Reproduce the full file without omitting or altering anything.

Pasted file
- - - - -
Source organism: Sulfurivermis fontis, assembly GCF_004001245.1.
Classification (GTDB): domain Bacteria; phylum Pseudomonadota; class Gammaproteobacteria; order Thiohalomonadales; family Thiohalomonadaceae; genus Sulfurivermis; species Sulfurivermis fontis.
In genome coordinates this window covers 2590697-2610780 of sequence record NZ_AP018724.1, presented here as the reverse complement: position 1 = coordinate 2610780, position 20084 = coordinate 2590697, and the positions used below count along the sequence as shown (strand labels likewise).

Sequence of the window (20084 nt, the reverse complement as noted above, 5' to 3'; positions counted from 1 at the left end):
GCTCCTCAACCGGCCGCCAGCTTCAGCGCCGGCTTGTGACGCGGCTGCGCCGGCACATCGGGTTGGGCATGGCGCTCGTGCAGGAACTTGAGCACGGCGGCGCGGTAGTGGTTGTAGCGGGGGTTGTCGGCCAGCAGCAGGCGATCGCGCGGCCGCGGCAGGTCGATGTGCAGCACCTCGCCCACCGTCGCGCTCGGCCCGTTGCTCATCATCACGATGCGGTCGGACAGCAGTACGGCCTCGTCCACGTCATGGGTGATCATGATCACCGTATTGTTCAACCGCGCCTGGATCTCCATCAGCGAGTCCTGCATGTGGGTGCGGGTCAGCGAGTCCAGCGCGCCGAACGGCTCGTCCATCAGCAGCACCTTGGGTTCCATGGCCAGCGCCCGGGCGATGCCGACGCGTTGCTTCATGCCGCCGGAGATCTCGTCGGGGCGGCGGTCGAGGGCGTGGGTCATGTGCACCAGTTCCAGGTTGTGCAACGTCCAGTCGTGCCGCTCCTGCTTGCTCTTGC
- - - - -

Source organism: Sulfurivermis fontis, assembly GCF_004001245.1.
Classification (GTDB): domain Bacteria; phylum Pseudomonadota; class Gammaproteobacteria; order Thiohalomonadales; family Thiohalomonadaceae; genus Sulfurivermis; species Sulfurivermis fontis.
In genome coordinates this window covers 2590697-2610780 of sequence record NZ_AP018724.1, presented here as the reverse complement: position 1 = coordinate 2610780, position 20084 = coordinate 2590697, and the positions used below count along the sequence as shown (strand labels likewise).

Sequence of the window (20084 nt, the reverse complement as noted above, 5' to 3'; positions counted from 1 at the left end):
GCTCCTCAACCGGCCGCCAGCTTCAGCGCCGGCTTGTGACGCGGCTGCGCCGGCACATCGGGTTGGGCATGGCGCTCGTGCAGGAACTTGAGCACGGCGGCGCGGTAGTGGTTGTAGCGGGGGTTGTCGGCCAGCAGCAGGCGATCGCGCGGCCGCGGCAGGTCGATGTGCAGCACCTCGCCCACCGTCGCGCTCGGCCCGTTGCTCATCATCACGATGCGGTCGGACAGCAGTACGGCCTCGTCCACGTCATGGGTGATCATGATCACCGTATTGTTCAACCGCGCCTGGATCTCCATCAGCGAGTCCTGCATGTGGGTGCGGGTCAGCGAGTCCAGCGCGCCGAACGGCTCGTCCATCAGCAGCACCTTGGGTTCCATGGCCAGCGCCCGGGCGATGCCGACGCGTTGCTTCATGCCGCCGGAGATCTCGTCGGGGCGGCGGTCGAGGGCGTGGGTCATGTGCACCAGTTCCAGGTTGTGCAACGTCCAGTCGTGCCGCTCCTGCTTGCTCTTGC